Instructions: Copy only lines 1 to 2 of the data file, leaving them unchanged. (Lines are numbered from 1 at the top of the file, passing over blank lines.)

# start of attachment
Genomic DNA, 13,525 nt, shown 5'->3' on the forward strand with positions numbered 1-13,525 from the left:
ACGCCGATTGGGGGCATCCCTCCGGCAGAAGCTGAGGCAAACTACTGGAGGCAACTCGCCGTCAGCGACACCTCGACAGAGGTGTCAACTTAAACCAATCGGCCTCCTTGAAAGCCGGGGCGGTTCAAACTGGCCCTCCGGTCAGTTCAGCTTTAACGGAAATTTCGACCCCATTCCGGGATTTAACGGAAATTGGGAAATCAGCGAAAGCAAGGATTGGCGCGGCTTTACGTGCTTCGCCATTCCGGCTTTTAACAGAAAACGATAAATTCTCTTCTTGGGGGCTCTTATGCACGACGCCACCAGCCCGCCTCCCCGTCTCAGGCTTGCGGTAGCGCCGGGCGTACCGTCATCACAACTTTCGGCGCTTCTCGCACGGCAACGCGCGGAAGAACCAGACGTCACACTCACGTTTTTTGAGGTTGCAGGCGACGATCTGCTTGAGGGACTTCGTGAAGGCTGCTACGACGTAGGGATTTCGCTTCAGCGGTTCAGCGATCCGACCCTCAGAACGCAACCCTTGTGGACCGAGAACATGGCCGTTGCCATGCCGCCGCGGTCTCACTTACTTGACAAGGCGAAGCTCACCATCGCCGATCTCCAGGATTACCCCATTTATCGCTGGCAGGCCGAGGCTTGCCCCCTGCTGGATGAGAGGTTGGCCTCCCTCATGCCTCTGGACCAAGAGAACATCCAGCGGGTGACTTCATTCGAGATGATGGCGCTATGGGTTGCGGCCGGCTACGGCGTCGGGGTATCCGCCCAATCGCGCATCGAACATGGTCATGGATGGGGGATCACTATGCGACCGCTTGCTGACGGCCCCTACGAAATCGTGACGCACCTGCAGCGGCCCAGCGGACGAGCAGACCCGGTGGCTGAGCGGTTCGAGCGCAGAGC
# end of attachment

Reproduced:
Genomic DNA, 13,525 nt, shown 5'->3' on the forward strand with positions numbered 1-13,525 from the left:
ACGCCGATTGGGGGCATCCCTCCGGCAGAAGCTGAGGCAAACTACTGGAGGCAACTCGCCGTCAGCGACACCTCGACAGAGGTGTCAACTTAAACCAATCGGCCTCCTTGAAAGCCGGGGCGGTTCAAACTGGCCCTCCGGTCAGTTCAGCTTTAACGGAAATTTCGACCCCATTCCGGGATTTAACGGAAATTGGGAAATCAGCGAAAGCAAGGATTGGCGCGGCTTTACGTGCTTCGCCATTCCGGCTTTTAACAGAAAACGATAAATTCTCTTCTTGGGGGCTCTTATGCACGACGCCACCAGCCCGCCTCCCCGTCTCAGGCTTGCGGTAGCGCCGGGCGTACCGTCATCACAACTTTCGGCGCTTCTCGCACGGCAACGCGCGGAAGAACCAGACGTCACACTCACGTTTTTTGAGGTTGCAGGCGACGATCTGCTTGAGGGACTTCGTGAAGGCTGCTACGACGTAGGGATTTCGCTTCAGCGGTTCAGCGATCCGACCCTCAGAACGCAACCCTTGTGGACCGAGAACATGGCCGTTGCCATGCCGCCGCGGTCTCACTTACTTGACAAGGCGAAGCTCACCATCGCCGATCTCCAGGATTACCCCATTTATCGCTGGCAGGCCGAGGCTTGCCCCCTGCTGGATGAGAGGTTGGCCTCCCTCATGCCTCTGGACCAAGAGAACATCCAGCGGGTGACTTCATTCGAGATGATGGCGCTATGGGTTGCGGCCGGCTACGGCGTCGGGGTATCCGCCCAATCGCGCATCGAACATGGTCATGGATGGGGGATCACTATGCGACCGCTTGCTGACGGCCCCTACGAAATCGTGACGCACCTGCAGCGGCCCAGCGGACGAGCAGACCCGGTGGCTGAGCGGTTCGAGCGCAGAGC